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Happy Xmas! (Past Is Over) / handke’s weight of the world

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From Peter Handke’s The Weight of the World:

A fine thing: suddenly to forget about one’s history, one’s past, to stop feeling that one’s present happiness is endangered by what one used to be, as a child, as an adolescent, etc.

That is to say, forget the novelization of life. A special peril for literary types, those invested in the novel as a form, whose mental architecture has been rebuilt in the shape of that genre. So what instead?

Do one thing after another as lucidly as possible: smell the bread, smell the schnapps, fold the paper – therein lies salvation.

One thinks first concentration. But it’s not just that, or perhaps not that at all. The lucidity seems to come in fact from relaxation, the escape from a special sort of self-tied knot:

That woman was walking so elegantly, and now, all of a sudden her gait is slovenly, lewd, and vulgar; she’s visibly relieved

These are the opposite of Joyce’s epiphanies. Can you feel the tension in this one despite the tiny form? The turn in regard? The pivot in his consideration across the and now?

Massive changes are afoot chez AWP, and AWP is looking at books, such as Handke’s,  for advice on how to manage it. And I don’t mean the blog. You should hear the kitchen table conversations. Lord. Handke is coming with on the big trip, despite the fact there are Other Things To Do.

Written by adswithoutproducts

December 25, 2009 at 1:58 am

Posted in handke

7 Responses

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  1. Nicholas Dames’ “Amnesiac Selves” might be useful to you in this regard.


    December 26, 2009 at 5:54 am

  2. Great post. My experience has been that I did need to draw consequences from things. And that you have to be in the right situation to get the necessary heartbreaks. Waiting for that (and not knowing that you’re waiting for that) is the hell. At these points it’s impossible to say “Relax!” Half a Life by VS Naipaul is another good anti-novelising novel.

    And I still have big big resentments against how English is taught: as either a finishing school for future lawyers, or a beginning school for future resentwads.

    Rory O'Connor

    December 26, 2009 at 3:11 pm

  3. Thanks Rory…

    I think Handke’s book may be something of a model for future work on here, if I can pull it off.


    December 27, 2009 at 3:31 am

  4. I noticed that Ballard’s High-Rise has appeared for a second time in the reading list. Are you moving to one of Owen’s fabled tower blocks?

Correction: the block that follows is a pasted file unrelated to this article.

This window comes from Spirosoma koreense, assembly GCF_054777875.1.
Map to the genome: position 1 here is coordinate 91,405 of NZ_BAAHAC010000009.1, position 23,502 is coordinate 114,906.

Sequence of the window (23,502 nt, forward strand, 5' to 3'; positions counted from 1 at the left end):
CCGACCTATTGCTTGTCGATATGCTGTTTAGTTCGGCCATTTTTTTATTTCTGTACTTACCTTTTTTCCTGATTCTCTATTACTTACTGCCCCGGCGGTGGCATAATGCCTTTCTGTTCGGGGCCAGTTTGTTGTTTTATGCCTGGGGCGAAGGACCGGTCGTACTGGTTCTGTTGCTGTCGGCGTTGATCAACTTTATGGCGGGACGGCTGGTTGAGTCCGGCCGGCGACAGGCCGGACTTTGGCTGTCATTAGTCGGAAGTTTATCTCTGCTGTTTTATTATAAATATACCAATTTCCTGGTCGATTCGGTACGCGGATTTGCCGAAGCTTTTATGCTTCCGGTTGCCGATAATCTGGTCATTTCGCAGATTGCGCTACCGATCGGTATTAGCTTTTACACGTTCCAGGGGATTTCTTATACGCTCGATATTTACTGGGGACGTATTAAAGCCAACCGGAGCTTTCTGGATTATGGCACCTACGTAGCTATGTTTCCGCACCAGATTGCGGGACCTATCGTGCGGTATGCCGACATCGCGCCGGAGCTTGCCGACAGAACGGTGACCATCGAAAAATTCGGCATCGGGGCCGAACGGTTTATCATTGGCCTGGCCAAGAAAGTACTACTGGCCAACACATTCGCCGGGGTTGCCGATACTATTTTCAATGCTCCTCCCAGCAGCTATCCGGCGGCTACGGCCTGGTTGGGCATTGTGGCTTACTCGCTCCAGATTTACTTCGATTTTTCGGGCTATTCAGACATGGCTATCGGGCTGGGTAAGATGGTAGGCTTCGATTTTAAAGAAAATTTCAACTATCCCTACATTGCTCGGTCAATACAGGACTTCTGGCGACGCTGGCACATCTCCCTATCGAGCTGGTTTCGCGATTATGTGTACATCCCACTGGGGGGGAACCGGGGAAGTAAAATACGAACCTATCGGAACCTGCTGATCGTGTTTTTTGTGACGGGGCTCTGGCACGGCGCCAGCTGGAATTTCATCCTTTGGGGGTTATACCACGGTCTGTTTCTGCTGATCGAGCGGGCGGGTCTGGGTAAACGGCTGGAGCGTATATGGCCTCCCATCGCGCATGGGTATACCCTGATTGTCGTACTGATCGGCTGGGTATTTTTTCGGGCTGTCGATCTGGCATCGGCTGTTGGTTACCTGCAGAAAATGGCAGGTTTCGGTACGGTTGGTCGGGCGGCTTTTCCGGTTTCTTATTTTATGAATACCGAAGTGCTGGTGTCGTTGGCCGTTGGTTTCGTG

December 29, 2009 at 7:56 am

  5. OT – but was it here people were tlking about McCormack’s ‘The Road’ – got it for Christmas thought it was shite.


    January 1, 2010 at 12:17 am

  6. DavidAA,

    Ooops. I have to sort out the reading list. Might be time to clear it out and start a new 2010 one. As far as I know, no tower block for me – but I have been living in high rise hotels for the last week here in the USA… Woke this morning to find a lobby full of sleeping, still-drunk, confused girls who’d been locked out of one room or another. Glad I skipped NYE. Sleep is more exotic than anything else for me right now.


    Yes, it might have been. There’s a search box down on the right. I have a strange relationship with that book – one that I suspect I’m over-reading and making flaws into impossibly interesting formal effects. (Have done that with that Ishiguro novel about clones too…) But I’m teaching it again soon and maybe will write up what I find interesting about it in the next couple of months so stay tuned.


    January 1, 2010 at 3:08 pm

    • About the formal effects – I was very much taken by that too. The first thirty pages or so MUST be aimed at nauseating the reader? I borrowed the book so I can’t quote and didn’t take notes, it was Christmas..!., but there were some laugh out loud bad sylistic riffs about which I had to assume there was something behind.
      But then again, the half remembered Wittgenstein you carry about grinded against this interpretation somehow.
      Have to say I devoured the book…the website have some interesting things to say about it in their archive…


      January 3, 2010 at 12:34 am

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